Mr. President and Pioneers, I am not here to draw inviduous distinctions or depreciate any one man's merits by referring to those of another; but I feel it is an occasion when I might pay a slight tribute to an early Pioneer [who, I am sorry to say, is absent, and has left our State], without partiality, as we have always been political opponents. If at this time, after the lapse of nearly a third of a century, I were called upon to designate the man of the immigration of 1843, or any other immigration, who had made the most personal sacrifices for the benefit of our common State and had received the least reward, I should mention the name that deservedly heads the roll of 1843.

"Uncle" Jesse Applegate.

I traveled in his company across the plains, lived neighbor to him for years, and have had many controversies with him, in which, I regret to say, I did not always come out of the contest unscathed.

He was at the rendezvous at Fitzhugh's Mill on the 17th day of May, 1843, and more by his silence than by what he said, gave character to our proceedings. No man did more upon the route to aid the destitute and encourage the weak. He divided his rations with the same reckless liberality with which he signed the bonds of those who have victimized him and reduced him to poverty in his old age.

He was one of the first settlers in Polk county, as he has been in Umpqua, and now is in Northern California. He presents the singular anomaly of a genleman of the highest culture who shrinks from contact with society. In his presence all feel the power of his genius, while he has not the volubility to utter a dozen consecutive words; but give him pen, ink and paper, and there is scarcely a subject upon which he cannot shed a flood of light.

He was the leader in forming our Provisional Government in 1845, as he was of the party of 1846 that escorted the first immigration by the Southern route - an unselfish service in which he periled his life to ruin himself pecuniarily. The services and reputation of Jesse Applegate are the common property of the Oregon Pioneers. "Such a man might be a copy to these younger times." In the language of the great poet -

"This was the noblest Roman of them all.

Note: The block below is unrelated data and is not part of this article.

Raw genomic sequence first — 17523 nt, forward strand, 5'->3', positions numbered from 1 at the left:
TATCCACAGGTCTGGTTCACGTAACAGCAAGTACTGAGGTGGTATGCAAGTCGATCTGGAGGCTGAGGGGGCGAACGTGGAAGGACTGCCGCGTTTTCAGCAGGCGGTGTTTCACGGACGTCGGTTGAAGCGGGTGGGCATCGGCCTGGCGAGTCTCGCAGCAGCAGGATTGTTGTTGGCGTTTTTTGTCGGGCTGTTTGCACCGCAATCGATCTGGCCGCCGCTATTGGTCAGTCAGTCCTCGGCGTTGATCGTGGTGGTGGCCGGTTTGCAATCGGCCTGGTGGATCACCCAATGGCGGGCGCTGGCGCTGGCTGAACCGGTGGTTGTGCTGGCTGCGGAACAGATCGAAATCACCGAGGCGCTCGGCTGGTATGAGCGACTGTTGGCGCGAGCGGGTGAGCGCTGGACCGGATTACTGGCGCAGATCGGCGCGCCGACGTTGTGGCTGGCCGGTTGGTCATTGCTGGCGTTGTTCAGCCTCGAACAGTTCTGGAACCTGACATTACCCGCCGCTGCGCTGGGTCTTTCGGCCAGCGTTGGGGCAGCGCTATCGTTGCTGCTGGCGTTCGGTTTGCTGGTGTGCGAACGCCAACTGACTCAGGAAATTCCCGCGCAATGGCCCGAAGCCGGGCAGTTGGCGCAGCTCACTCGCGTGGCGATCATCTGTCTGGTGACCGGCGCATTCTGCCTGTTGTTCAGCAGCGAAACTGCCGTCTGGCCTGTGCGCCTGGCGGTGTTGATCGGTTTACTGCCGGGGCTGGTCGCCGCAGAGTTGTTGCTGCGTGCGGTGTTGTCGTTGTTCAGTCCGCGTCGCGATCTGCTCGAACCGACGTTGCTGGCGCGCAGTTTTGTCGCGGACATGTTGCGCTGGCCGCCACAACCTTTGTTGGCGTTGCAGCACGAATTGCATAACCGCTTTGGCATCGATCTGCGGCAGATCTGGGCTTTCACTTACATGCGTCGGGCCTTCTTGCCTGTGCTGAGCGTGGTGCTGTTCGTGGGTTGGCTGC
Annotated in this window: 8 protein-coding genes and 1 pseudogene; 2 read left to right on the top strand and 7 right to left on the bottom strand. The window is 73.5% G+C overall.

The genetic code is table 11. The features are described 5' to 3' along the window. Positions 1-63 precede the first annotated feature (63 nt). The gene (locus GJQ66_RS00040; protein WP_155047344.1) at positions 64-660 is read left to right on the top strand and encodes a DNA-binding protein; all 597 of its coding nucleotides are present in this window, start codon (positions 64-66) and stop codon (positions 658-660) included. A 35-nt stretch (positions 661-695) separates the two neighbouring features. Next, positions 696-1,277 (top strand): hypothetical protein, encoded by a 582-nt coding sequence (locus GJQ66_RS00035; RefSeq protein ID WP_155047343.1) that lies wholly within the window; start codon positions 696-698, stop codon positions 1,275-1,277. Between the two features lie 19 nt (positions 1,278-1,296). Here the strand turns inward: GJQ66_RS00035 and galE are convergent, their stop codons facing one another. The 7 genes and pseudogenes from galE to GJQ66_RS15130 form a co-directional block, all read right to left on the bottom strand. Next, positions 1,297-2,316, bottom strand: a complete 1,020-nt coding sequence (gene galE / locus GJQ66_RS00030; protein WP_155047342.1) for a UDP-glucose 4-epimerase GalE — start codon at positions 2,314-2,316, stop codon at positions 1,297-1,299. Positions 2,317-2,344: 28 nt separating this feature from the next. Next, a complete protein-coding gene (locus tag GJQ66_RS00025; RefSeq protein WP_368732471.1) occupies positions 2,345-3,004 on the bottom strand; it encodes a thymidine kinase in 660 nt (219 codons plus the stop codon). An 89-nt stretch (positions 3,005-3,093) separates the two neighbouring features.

His life was gentle: and the elements
So mixed in him that Nature might stand up
And say to all the world, This was aman."

As a frontiersman in courage, sagacity and natural intelligence, he is the equal of Daniel Boone. In culture and experience, he is the superior of half the living statesmen of our land. As a generous, kindhearted neighbor, he has no superior anywhere. In politics, he is a cross between the old-fashioned, honest notions of Hamilton and Jefferson. In religion, while he broke none of the commandments, separately or intentionally; still, like Moses, if a proper provocation occurred, he would be likely to throw down the tablets, and while extemporizing awkward profanity, might break them en masse. He was too impraticable to be a party leader, and too independent to be the recipient of political favors. The future historian will do justice to the merits, the ability and the sacrifices of the "Sage of Yoncalla."

Mr. President and Pioneers, the time rapidly approaches when we, the first settlers of Oregon, must go hence and leave to our posterity the fruits of our toils and our labors, and I feel this to be an occasion when, if animosities or unkindness have existed amoung us, they ought to be buried out of sight and forgotten. Let us at least leave to those who are to come after us a heritage of charity, kindness and good feeling, and let us hope that our descendants may prove themselves an honest, patriotic race of men and women, worthy to inherit the goodly land we spied out for them, and in your and their pursuit of all that is great and good,

"In ploughman's phrase, 'God send you speed'
Still daily to grow wiser,
And may you better reck the rede
Than ever did th' adviser."